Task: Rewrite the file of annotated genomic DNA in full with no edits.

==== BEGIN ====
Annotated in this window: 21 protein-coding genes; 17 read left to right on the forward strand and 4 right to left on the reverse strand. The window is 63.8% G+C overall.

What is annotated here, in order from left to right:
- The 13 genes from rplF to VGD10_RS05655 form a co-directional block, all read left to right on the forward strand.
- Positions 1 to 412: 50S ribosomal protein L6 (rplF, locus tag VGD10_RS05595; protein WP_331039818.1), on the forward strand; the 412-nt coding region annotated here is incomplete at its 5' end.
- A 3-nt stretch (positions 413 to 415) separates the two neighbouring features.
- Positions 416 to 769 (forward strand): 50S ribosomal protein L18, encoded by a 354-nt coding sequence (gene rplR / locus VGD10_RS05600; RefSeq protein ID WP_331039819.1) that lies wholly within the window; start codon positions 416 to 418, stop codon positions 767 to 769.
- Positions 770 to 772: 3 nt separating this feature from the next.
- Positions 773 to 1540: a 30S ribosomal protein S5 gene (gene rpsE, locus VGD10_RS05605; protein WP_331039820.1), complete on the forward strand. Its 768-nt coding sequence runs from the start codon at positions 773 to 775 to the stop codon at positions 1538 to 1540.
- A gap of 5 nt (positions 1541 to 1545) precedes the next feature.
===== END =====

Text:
Annotated in this window: 21 protein-coding genes; 17 read left to right on the forward strand and 4 right to left on the reverse strand. The window is 63.8% G+C overall.

What is annotated here, in order from left to right:
- The 13 genes from rplF to VGD10_RS05655 form a co-directional block, all read left to right on the forward strand.
- Positions 1 to 412: 50S ribosomal protein L6 (rplF, locus tag VGD10_RS05595; protein WP_331039818.1), on the forward strand; the 412-nt coding region annotated here is incomplete at its 5' end.
- A 3-nt stretch (positions 413 to 415) separates the two neighbouring features.
- Positions 416 to 769 (forward strand): 50S ribosomal protein L18, encoded by a 354-nt coding sequence (gene rplR / locus VGD10_RS05600; RefSeq protein ID WP_331039819.1) that lies wholly within the window; start codon positions 416 to 418, stop codon positions 767 to 769.
- Positions 770 to 772: 3 nt separating this feature from the next.
- Positions 773 to 1540: a 30S ribosomal protein S5 gene (gene rpsE, locus VGD10_RS05605; protein WP_331039820.1), complete on the forward strand. Its 768-nt coding sequence runs from the start codon at positions 773 to 775 to the stop codon at positions 1538 to 1540.
- A gap of 5 nt (positions 1541 to 1545) precedes the next feature.